Ph.D., 1975, Duke University
BS, 1970, Duke University
The relationships between plant biology, food security, food sovereignty and actually feeding the world's poor
Before retirement, my research was concentrated in the environmental physiology and organismal biology of plants. Later career projects emphasized (1) mechanisms by which tropical intertidal trees (mangroves) function in the face of multiple and extreme environmental stresses. This research spanned levels from field measurements of photosynthesis and other physiological processes, to laboratory biochemical and enzymatic assays, to molecular level characterizations of genes involved in the metabolism of stress tolerance and the control of photosynthesis. Field research on this project has been done in Queensland, Western Australia, Tanzania, Curaçao and Belize. (2) Molecular characterization of “mangrove lifestyle”. In this project, we sequenced and annotated the transcriptomes of two unrelated and functionally diverse mangroves and created a web-based, searchable database incorporating all reported sequences from mangroves. (3) Phenological patterns of leaf H2O2 levels in 18 temperate zone plants. Characterization of seasonal, developmental and stress related oxidant loads were related their underlying causes.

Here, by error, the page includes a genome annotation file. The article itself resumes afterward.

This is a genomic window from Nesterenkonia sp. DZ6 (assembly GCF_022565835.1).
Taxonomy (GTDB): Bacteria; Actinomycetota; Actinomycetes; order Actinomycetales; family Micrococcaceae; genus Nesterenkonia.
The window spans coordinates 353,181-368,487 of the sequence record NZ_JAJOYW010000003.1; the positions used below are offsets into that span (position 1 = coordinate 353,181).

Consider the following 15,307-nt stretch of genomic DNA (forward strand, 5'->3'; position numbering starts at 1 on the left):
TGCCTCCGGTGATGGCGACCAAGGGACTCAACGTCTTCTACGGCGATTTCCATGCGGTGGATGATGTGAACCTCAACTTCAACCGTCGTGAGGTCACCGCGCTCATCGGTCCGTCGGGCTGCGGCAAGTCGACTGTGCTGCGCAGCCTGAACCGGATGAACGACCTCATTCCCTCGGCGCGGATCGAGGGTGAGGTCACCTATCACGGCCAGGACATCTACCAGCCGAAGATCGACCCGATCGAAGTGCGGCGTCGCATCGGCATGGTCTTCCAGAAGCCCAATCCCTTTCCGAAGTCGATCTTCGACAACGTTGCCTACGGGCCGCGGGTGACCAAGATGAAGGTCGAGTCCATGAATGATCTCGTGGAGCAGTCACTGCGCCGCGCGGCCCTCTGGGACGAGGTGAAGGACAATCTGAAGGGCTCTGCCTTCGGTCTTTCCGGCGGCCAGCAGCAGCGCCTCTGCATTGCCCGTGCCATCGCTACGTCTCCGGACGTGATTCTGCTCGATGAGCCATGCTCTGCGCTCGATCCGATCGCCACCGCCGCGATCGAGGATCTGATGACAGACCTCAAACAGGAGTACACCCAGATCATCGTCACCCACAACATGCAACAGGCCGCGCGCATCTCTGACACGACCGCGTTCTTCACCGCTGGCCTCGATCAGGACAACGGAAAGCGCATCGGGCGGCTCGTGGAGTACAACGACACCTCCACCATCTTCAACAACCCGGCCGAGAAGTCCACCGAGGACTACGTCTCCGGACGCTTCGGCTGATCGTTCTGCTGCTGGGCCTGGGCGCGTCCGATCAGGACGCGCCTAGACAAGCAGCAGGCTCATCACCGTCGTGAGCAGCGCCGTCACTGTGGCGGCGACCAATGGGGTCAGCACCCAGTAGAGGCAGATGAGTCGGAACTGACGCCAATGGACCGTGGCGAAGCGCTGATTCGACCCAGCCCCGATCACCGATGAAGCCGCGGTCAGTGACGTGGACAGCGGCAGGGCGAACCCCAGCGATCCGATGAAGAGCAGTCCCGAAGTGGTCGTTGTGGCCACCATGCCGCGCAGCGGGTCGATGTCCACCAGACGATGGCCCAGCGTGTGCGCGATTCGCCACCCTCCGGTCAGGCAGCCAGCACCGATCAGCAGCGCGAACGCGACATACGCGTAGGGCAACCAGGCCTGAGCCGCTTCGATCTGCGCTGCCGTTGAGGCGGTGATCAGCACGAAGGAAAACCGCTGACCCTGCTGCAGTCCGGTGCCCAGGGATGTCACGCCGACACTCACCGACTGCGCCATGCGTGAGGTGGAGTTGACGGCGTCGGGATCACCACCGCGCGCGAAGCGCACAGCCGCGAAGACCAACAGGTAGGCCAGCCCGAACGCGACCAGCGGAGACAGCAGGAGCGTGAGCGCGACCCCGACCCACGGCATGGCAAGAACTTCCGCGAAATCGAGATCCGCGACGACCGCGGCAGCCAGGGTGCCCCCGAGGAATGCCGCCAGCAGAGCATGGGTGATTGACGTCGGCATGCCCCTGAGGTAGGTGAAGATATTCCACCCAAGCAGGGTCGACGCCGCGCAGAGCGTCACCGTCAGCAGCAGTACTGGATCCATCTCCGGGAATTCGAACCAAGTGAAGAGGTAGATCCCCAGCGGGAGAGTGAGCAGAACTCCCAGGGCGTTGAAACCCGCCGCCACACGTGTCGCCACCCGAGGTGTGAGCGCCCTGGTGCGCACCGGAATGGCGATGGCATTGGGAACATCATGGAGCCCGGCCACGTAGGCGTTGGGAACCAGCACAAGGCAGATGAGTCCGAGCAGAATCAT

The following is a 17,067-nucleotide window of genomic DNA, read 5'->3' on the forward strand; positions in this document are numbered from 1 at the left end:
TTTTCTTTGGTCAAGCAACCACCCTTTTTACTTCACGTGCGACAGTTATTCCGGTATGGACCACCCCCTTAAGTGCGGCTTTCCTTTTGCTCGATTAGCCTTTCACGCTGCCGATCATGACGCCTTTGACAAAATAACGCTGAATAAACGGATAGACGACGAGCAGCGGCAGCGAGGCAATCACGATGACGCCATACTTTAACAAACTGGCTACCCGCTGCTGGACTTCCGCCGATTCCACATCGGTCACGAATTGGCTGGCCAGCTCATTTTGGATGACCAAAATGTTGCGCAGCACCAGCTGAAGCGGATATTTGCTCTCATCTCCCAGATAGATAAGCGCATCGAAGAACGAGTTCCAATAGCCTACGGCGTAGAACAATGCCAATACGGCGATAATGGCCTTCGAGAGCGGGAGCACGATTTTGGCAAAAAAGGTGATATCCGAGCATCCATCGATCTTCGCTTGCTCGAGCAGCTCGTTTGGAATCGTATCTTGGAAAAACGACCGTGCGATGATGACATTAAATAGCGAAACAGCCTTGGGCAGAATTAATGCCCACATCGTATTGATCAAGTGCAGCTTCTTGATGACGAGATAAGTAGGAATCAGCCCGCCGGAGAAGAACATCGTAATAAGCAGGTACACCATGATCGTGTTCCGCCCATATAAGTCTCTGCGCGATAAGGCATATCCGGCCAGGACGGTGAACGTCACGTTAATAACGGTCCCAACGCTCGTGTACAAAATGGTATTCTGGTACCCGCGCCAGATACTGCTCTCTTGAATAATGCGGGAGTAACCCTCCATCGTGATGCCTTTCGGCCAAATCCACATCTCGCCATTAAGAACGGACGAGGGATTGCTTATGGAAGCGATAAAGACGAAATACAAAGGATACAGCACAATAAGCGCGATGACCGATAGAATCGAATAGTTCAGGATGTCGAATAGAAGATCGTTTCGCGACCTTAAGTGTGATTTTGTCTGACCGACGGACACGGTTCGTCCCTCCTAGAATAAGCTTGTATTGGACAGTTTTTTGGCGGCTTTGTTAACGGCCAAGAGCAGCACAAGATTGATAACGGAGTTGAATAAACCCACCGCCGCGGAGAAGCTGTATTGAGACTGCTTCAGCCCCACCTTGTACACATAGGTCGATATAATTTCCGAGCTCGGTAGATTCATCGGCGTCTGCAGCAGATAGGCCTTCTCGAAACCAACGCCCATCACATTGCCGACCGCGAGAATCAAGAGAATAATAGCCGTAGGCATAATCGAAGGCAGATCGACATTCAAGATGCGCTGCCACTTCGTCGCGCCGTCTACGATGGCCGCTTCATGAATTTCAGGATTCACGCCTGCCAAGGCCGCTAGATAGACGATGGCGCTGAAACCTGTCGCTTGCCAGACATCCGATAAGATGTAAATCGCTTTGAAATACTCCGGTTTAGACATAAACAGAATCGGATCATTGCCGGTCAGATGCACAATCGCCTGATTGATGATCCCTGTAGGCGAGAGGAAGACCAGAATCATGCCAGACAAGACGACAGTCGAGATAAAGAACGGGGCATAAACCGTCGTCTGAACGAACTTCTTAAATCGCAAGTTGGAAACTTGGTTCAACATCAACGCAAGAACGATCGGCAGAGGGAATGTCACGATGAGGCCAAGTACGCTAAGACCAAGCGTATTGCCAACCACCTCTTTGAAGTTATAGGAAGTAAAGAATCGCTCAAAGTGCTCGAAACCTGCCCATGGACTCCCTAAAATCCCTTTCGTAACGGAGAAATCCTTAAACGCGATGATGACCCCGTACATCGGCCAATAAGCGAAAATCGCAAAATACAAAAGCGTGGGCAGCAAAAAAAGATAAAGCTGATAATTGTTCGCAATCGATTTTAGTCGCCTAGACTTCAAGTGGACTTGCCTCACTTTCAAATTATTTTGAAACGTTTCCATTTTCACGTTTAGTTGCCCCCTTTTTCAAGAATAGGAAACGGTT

Since retiring, I have concentrated on synthesizing and expanding what I learned over a 40 year period through writing, particularly in the field of organismal and ecological complexity associated with salinity. I have increasingly addressed the roles of environmental degradation, population growth, economic and political inequalities, neo-imperialism and poverty, and their impacts on food security and food sovereignty, especially in the developing world.
Finally, I have developed a website, eXtremeplants, in conjunction with Prof. Simon Barak at Ben Gurion University of the Negev. The site is organized by model/system, each with relevant species. In addition, there are a number of special topic posts ranging from recognition of noteworthy research to whimsical thoughts.
Cheeseman, J. M. (1988) Mechanisms of salinity tolerance in plants. Plant Physiology, 87, 547-550.
Cheeseman JM (2012) How red mangrove seedlings stand up. Plant and Soil 255, 395-406.
Oh DH, Dassanayake M, Bohnert H, Cheeseman J (2012) Life at the extreme: lessons from the genome. Genome Biology 13, 241-249.
Cheeseman JM (2013) The integration of activity in saline environments: problems and perspectives. Functional Plant Biology 40, 759-774.
Cheeseman JM (2014) Exploiting plants from extreme environments: have we both world enough and time? Integrated Land Ecosystem - Atmosphere Process Study Newsletter 14, 9-11.
Cheeseman JM (2015) Tansley Review - The evolution of halophytes, glycophytes and crops, and its implications for food security under saline conditions. New Phytologist 206, 557-570.
Cheeseman JM (2016) Food security in the face of salinity, drought, climate change and population growth. In 'Halophytes for Food Security in Dry Lands'. (Eds M Kahn, M Ozturk, B Gul and M Ahmed) pp. 111-123. (Elsevier: Amsterdam)